A few years ago, classically trained French chef Alain Braux chatted about the effects of nutrition on personal health with two Austin assistants who happened to be vegetarians.
“I got intrigued,” he says. “Wouldn’t it be great, I thought, to combine this new interest in nutrition and my experience as a chef?”
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Biscuits aux Canneberges et Noix: Cranberry Walnut Scones
One of my favorite breakfast indulgences. While not really French in creation we have adopted this melt-in-your-mouth pastry as ours. The trick here is not to overmix the fat into the flour. This recipe is gluten-free and can be made casein-free. You can use any dried fruit of your choice, as long as it is free of sulfites, a preservative. You can also change up the nuts or use seeds, if you’d like.
2/3 cup brown rice flour
2/3 cup white rice flour
1/2 cup tapioca, corn or potato starch
2/3 cup almond flour
2 1/2 tsp. baking powder
1/2 tsp. xanthan gum
1/2 tsp. sea salt
1/4 cup butter or margarine, cold and cut in small pieces
1/2 cup dried cranberries
3/4 cup walnut pieces
1/2 cup heavy whipping cream or soy creamer
2 eggs, beaten
1 Tbsp. honey or agave nectar
2 tsp. vanilla extract
Cinnamon sugar (optional)
Preheat oven to 400 degrees. Line a baking pan with parchment paper, or spray pan with olive oil spray and dust with rice flour.
In the bowl of a stand-up mixer, blend together flours, starch, baking powder, xanthan gum and sea salt with the paddle attachment on slow speed. Add cranberries and walnut pieces and gently mix in.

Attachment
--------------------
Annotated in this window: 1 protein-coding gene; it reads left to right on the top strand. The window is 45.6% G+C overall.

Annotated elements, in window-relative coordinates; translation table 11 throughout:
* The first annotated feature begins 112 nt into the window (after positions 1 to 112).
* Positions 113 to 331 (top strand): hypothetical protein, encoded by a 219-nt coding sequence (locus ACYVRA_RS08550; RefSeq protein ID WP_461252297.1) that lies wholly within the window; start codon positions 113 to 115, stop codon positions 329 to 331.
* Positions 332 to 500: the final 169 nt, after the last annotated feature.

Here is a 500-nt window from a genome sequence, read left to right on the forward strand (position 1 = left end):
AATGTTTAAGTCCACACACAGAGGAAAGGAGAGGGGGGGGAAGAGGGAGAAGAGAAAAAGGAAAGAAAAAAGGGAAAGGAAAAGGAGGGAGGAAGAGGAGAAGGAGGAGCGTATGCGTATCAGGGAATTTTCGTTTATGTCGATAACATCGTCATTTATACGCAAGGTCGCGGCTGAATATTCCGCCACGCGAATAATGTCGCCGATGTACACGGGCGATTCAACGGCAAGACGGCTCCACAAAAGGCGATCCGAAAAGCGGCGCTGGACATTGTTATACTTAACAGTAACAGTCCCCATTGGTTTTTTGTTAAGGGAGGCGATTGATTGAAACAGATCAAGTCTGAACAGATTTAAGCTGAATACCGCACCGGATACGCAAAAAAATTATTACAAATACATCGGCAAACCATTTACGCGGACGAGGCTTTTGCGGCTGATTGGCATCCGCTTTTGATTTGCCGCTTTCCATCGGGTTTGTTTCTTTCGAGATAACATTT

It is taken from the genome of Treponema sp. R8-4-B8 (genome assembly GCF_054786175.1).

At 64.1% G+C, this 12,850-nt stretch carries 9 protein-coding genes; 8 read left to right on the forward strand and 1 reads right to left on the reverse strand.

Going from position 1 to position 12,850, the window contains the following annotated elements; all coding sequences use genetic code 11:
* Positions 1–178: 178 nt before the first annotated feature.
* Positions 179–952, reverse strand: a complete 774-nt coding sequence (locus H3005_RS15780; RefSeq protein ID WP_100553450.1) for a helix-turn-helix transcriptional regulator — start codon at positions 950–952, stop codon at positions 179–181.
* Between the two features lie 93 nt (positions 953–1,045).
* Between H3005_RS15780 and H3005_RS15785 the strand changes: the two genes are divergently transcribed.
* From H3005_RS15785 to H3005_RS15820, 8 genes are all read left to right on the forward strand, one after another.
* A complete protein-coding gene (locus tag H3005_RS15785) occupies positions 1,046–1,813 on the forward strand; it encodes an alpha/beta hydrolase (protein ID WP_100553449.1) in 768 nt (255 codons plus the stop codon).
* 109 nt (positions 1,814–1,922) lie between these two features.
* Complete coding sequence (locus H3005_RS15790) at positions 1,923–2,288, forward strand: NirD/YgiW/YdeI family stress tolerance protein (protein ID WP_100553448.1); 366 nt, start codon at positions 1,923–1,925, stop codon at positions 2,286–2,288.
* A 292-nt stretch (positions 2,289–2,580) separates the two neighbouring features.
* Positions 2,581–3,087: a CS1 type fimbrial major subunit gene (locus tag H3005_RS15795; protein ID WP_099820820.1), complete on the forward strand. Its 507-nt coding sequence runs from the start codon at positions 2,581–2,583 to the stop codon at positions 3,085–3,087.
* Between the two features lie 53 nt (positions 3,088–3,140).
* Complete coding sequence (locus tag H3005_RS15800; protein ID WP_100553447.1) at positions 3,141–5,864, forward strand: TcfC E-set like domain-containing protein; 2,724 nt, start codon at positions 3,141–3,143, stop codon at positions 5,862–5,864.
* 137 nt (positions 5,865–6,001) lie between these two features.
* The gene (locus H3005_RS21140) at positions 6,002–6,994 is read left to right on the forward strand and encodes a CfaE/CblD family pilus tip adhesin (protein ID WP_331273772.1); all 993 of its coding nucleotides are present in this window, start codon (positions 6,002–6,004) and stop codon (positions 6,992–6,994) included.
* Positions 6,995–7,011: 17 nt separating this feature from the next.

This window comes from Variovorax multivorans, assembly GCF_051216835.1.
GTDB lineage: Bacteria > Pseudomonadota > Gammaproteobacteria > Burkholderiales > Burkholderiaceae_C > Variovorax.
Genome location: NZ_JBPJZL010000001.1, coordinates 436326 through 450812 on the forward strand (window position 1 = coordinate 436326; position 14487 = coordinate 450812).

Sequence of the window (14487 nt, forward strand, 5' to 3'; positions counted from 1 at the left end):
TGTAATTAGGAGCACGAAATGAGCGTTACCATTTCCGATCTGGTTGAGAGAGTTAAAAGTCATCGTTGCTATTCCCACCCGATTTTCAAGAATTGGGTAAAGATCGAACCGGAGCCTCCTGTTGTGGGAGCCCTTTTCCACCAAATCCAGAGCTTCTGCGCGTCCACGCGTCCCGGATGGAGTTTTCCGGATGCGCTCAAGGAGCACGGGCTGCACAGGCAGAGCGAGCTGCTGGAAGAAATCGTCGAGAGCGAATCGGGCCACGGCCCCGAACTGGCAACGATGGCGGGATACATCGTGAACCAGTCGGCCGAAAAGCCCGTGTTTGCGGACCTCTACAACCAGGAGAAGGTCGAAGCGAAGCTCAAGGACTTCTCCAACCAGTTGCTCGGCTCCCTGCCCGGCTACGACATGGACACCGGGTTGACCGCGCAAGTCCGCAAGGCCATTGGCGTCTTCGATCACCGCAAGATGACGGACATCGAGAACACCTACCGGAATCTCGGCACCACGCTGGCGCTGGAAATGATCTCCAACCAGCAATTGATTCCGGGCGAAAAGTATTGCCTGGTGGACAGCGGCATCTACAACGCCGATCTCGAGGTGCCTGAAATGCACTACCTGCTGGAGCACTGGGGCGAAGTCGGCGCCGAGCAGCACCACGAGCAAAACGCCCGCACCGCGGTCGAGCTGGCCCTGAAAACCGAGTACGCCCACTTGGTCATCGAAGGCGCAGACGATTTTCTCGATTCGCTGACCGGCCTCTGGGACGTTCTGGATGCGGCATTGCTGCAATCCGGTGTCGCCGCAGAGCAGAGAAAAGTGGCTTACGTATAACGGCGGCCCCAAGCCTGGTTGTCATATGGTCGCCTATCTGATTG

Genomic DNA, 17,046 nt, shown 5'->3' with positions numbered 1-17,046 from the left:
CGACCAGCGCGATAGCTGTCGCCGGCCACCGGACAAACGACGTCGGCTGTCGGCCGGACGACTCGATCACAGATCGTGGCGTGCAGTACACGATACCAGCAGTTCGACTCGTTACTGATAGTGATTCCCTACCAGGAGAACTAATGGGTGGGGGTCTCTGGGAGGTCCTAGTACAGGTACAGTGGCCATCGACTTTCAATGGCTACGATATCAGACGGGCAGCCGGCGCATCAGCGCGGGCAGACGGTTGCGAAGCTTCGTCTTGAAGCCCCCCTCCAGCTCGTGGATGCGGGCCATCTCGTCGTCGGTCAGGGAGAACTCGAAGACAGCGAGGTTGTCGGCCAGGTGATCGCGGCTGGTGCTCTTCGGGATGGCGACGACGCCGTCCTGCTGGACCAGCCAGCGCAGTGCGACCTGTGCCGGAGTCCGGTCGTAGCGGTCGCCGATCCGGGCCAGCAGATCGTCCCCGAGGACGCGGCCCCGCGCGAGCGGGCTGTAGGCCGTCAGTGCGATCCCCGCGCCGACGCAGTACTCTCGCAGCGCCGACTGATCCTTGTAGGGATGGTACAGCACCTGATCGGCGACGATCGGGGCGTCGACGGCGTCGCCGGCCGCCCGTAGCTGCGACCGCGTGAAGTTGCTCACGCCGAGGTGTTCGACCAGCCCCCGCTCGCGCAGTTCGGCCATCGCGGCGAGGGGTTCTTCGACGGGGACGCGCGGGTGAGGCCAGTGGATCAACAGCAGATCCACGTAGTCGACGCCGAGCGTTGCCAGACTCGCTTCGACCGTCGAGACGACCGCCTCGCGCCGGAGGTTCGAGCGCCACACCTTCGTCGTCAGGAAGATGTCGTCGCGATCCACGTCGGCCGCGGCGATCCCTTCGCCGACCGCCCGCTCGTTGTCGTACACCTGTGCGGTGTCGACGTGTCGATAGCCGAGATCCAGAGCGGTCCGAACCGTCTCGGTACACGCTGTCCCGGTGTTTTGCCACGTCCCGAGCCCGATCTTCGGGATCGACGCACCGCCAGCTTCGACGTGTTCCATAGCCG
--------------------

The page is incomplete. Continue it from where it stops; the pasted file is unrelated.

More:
In a small bowl, combine the cream, eggs, agave nectar and vanilla.
Starting your mixer at the slowest speed, mix in the butter until it reaches pea size. Add the liquid ingredients and mix only until the dough comes together. Stop the mixer. If needed, finish mixing with a spatula.
Using an ice cream scoop, scoop even amounts of the dough and drop onto the baking pan. Make sure to separate them by at least two inches. If you don’t mind uneven-looking scones, you can form the dough into eight scones by hand.
Press each dough piece gently with your fingers to flatten it a little. Brush with a little beaten egg and sprinkle with cinnamon sugar, if desired.
Bake on the middle rack for 12-15 minutes. The bottom should be golden colored when done. Makes 8 scones.
— Alain Braux
Michael Barnes writes about Austin’s people, places, culture and history.
Les Tomates au Four à la Provençale: Oven-Baked Tomatoes Provençale
There’s nothing much to say about this classic of Provencal cuisine dish. Made with in-season, beautiful, juicy tomatoes, some people say it’s better than … I’ll let you fill in the gap.
4 large tomatoes
1 garlic clove, chopped
1 anchovy fillet
1 bunch parsley, chopped
Sea salt and pepper, to taste
1 cup gluten-free bread crumbs
Preheat oven to 400 degrees.
Cut tomatoes into halves. Squeeze them to get most of the juice and seeds out. Place them cut side down in a colander and let them drain further.
Meanwhile, crush the garlic with the anchovy in a mortar or small food processor. Add the chopped parsley. Mix well or pulse a few times in the food processor. Salt and pepper to taste.
Oil an oven dish. Place tomatoes cut side up and side by side in the dish. Fill each with a spoonful of the garlic, anchovy and parsley mixture. Cover with a generous amount of bread crumbs. Drizzle with olive oil.
Bake on the middle rack of the oven for about 15 to 20 minutes until the tomatoes are cooked. Serves 4.
— Alain Braux